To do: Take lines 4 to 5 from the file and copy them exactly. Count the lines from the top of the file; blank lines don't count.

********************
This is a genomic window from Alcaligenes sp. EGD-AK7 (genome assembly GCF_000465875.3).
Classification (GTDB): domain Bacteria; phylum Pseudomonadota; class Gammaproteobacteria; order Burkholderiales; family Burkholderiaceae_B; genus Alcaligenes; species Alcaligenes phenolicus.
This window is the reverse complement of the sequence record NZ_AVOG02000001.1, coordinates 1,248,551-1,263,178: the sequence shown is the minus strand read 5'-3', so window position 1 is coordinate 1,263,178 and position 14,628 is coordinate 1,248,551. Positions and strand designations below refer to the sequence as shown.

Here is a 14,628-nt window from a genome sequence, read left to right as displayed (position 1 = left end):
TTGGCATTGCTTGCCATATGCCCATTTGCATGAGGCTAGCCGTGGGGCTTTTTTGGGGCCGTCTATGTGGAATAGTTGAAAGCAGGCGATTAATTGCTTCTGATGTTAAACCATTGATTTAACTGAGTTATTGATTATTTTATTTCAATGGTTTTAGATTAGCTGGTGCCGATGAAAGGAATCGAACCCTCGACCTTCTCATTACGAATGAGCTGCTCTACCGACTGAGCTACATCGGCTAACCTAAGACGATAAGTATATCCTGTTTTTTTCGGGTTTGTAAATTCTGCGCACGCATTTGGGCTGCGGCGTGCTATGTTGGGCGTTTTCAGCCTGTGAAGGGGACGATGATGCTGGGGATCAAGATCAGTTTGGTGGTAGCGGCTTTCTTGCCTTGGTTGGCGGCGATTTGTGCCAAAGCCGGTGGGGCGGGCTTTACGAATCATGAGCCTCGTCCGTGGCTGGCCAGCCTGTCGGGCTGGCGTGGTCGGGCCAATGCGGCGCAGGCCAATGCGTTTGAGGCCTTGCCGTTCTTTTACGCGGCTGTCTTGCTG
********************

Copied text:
Here is a 14,628-nt window from a genome sequence, read left to right as displayed (position 1 = left end):
TTGGCATTGCTTGCCATATGCCCATTTGCATGAGGCTAGCCGTGGGGCTTTTTTGGGGCCGTCTATGTGGAATAGTTGAAAGCAGGCGATTAATTGCTTCTGATGTTAAACCATTGATTTAACTGAGTTATTGATTATTTTATTTCAATGGTTTTAGATTAGCTGGTGCCGATGAAAGGAATCGAACCCTCGACCTTCTCATTACGAATGAGCTGCTCTACCGACTGAGCTACATCGGCTAACCTAAGACGATAAGTATATCCTGTTTTTTTCGGGTTTGTAAATTCTGCGCACGCATTTGGGCTGCGGCGTGCTATGTTGGGCGTTTTCAGCCTGTGAAGGGGACGATGATGCTGGGGATCAAGATCAGTTTGGTGGTAGCGGCTTTCTTGCCTTGGTTGGCGGCGATTTGTGCCAAAGCCGGTGGGGCGGGCTTTACGAATCATGAGCCTCGTCCGTGGCTGGCCAGCCTGTCGGGCTGGCGTGGTCGGGCCAATGCGGCGCAGGCCAATGCGTTTGAGGCCTTGCCGTTCTTTTACGCGGCTGTCTTGCTG